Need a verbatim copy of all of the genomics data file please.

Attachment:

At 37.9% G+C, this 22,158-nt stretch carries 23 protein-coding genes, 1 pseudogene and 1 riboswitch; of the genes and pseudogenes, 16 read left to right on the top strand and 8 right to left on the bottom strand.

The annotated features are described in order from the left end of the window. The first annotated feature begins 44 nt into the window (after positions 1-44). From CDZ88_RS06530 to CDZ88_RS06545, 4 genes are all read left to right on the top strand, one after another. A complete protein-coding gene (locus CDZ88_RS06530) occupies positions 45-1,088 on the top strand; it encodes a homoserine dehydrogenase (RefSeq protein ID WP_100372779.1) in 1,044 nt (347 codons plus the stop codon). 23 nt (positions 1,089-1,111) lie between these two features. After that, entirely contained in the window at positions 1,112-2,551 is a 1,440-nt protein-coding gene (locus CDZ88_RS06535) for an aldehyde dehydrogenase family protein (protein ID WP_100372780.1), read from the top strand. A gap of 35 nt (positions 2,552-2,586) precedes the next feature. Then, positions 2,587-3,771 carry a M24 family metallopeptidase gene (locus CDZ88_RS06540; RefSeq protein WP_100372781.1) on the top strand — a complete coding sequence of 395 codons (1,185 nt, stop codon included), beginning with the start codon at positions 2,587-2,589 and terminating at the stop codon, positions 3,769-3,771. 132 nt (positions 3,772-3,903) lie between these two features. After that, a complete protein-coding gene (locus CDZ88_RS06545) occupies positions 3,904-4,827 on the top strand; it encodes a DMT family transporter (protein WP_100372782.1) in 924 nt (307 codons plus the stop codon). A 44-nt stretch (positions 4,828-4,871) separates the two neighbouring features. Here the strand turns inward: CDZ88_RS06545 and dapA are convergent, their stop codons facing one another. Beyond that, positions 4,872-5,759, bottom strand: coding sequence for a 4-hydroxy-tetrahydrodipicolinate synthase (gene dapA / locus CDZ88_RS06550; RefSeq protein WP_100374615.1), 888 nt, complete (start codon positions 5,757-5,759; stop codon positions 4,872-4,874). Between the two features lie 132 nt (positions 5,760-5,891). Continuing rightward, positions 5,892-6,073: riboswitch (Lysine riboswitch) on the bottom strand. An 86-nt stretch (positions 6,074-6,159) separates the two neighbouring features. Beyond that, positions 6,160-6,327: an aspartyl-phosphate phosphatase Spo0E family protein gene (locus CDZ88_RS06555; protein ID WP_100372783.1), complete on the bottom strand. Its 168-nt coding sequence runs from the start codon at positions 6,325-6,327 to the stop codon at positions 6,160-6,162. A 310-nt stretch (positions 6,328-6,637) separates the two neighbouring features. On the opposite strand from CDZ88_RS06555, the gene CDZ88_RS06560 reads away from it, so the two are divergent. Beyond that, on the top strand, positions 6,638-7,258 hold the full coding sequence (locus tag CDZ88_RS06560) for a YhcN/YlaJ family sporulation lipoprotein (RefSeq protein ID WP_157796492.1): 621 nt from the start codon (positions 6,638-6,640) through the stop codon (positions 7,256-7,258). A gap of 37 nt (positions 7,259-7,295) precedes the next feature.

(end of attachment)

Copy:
At 37.9% G+C, this 22,158-nt stretch carries 23 protein-coding genes, 1 pseudogene and 1 riboswitch; of the genes and pseudogenes, 16 read left to right on the top strand and 8 right to left on the bottom strand.

The annotated features are described in order from the left end of the window. The first annotated feature begins 44 nt into the window (after positions 1-44). From CDZ88_RS06530 to CDZ88_RS06545, 4 genes are all read left to right on the top strand, one after another. A complete protein-coding gene (locus CDZ88_RS06530) occupies positions 45-1,088 on the top strand; it encodes a homoserine dehydrogenase (RefSeq protein ID WP_100372779.1) in 1,044 nt (347 codons plus the stop codon). 23 nt (positions 1,089-1,111) lie between these two features. After that, entirely contained in the window at positions 1,112-2,551 is a 1,440-nt protein-coding gene (locus CDZ88_RS06535) for an aldehyde dehydrogenase family protein (protein ID WP_100372780.1), read from the top strand. A gap of 35 nt (positions 2,552-2,586) precedes the next feature. Then, positions 2,587-3,771 carry a M24 family metallopeptidase gene (locus CDZ88_RS06540; RefSeq protein WP_100372781.1) on the top strand — a complete coding sequence of 395 codons (1,185 nt, stop codon included), beginning with the start codon at positions 2,587-2,589 and terminating at the stop codon, positions 3,769-3,771. 132 nt (positions 3,772-3,903) lie between these two features. After that, a complete protein-coding gene (locus CDZ88_RS06545) occupies positions 3,904-4,827 on the top strand; it encodes a DMT family transporter (protein WP_100372782.1) in 924 nt (307 codons plus the stop codon). A 44-nt stretch (positions 4,828-4,871) separates the two neighbouring features. Here the strand turns inward: CDZ88_RS06545 and dapA are convergent, their stop codons facing one another. Beyond that, positions 4,872-5,759, bottom strand: coding sequence for a 4-hydroxy-tetrahydrodipicolinate synthase (gene dapA / locus CDZ88_RS06550; RefSeq protein WP_100374615.1), 888 nt, complete (start codon positions 5,757-5,759; stop codon positions 4,872-4,874). Between the two features lie 132 nt (positions 5,760-5,891). Continuing rightward, positions 5,892-6,073: riboswitch (Lysine riboswitch) on the bottom strand. An 86-nt stretch (positions 6,074-6,159) separates the two neighbouring features. Beyond that, positions 6,160-6,327: an aspartyl-phosphate phosphatase Spo0E family protein gene (locus CDZ88_RS06555; protein ID WP_100372783.1), complete on the bottom strand. Its 168-nt coding sequence runs from the start codon at positions 6,325-6,327 to the stop codon at positions 6,160-6,162. A 310-nt stretch (positions 6,328-6,637) separates the two neighbouring features. On the opposite strand from CDZ88_RS06555, the gene CDZ88_RS06560 reads away from it, so the two are divergent. Beyond that, on the top strand, positions 6,638-7,258 hold the full coding sequence (locus tag CDZ88_RS06560) for a YhcN/YlaJ family sporulation lipoprotein (RefSeq protein ID WP_157796492.1): 621 nt from the start codon (positions 6,638-6,640) through the stop codon (positions 7,256-7,258). A gap of 37 nt (positions 7,259-7,295) precedes the next feature.